At the base of every type of advertisement (whether it be on Facebook, in a newspaper or magazine, on TV or on a billboard) is traditional content. What the hell is traditional content? Simply put, traditional content is the written word, or substance, of the advertisement. While social media has revolutionized the way companies advertise, traditional content remains the core of it all. What are the keys of successful traditional content? While things like originality are important, I think content all boils down to 5 things: Who, What, When, Why and Where.
In any advertisement, it is important to make the consumer aware of who you are. Not just the name of your company, however. You need to be able to connect with the consumer on a deeper level. The companies that most fully understand this might blend their charitable works into their advertising. An excellent example of this is Yoplait and its Pink Yogurt Lids campaign. People walk away from that advertisement with the knowledge that Yoplait is active in the fight to cure cancer. The consumer knows who Yoplait is.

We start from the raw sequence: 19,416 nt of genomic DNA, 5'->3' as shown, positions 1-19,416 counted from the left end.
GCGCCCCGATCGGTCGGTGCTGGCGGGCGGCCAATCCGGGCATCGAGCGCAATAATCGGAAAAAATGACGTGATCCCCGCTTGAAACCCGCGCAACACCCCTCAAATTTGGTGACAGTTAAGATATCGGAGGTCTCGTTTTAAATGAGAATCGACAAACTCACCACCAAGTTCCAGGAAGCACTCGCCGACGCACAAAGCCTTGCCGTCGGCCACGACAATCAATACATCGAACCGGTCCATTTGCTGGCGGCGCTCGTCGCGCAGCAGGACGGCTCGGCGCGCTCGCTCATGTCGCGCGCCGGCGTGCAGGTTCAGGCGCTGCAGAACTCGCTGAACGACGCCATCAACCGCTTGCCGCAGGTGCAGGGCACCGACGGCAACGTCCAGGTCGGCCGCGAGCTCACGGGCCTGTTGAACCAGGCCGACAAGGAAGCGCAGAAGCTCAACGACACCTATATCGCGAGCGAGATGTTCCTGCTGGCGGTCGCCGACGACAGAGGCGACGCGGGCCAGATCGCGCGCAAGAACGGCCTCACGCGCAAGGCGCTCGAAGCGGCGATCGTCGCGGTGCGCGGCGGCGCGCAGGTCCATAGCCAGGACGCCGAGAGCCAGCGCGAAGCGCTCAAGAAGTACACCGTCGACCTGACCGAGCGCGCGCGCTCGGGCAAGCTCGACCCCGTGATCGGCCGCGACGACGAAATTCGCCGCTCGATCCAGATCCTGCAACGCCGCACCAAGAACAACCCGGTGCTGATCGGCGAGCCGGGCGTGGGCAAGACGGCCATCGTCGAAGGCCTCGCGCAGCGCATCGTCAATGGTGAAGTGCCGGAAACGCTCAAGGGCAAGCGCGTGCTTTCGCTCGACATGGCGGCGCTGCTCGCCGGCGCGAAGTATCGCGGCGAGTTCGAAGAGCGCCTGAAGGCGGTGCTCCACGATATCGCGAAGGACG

Next the advertiser must show the consumer what the product is or what it does. This is the most obvious of the five, but it takes skill to execute it successfully. One of the best current examples of this is Apple’s iPad commercial. During this commercial we see the wide variety of ways that the iPad can be used(such as “curling up with a good movie”). Afterwards, the consumer knows what the iPad does.
The advertisement should also tell when the product(s) are available (i.e. how long the “special price” lasts, is it “for a limited time”, etc.). We have all seen the commercials advertising The Lion King 3D (which is awesome). In all of those commercials, they emphasize the phrase “for 2 weeks only!” to instill motivation for the consumer to go and see it immediately. The consumers know when The Lion King: 3D is available.
This is perhaps the most important of the five. An advertiser needs to show the consumers why their product is better than the alternative. An example of this is Comcast’s slow turtle campaign. These commercials try to convince the consumers that Comcast internet is the fastest option. After this ad, consumers know why Comcast is the best option.
Sometimes products are only available at certain stores. When this is the case, it is vital to tell the consumer where the product is available. An example of this is Lady Gaga’s second album Born This Way. When the album was released, Target and Lady Gaga had a deal to offer a Deluxe edition exclusively at Target. Because of this, the commercials for the album included the phrase “exclusively at Target”. The consumer now knew where to find the deluxe edition.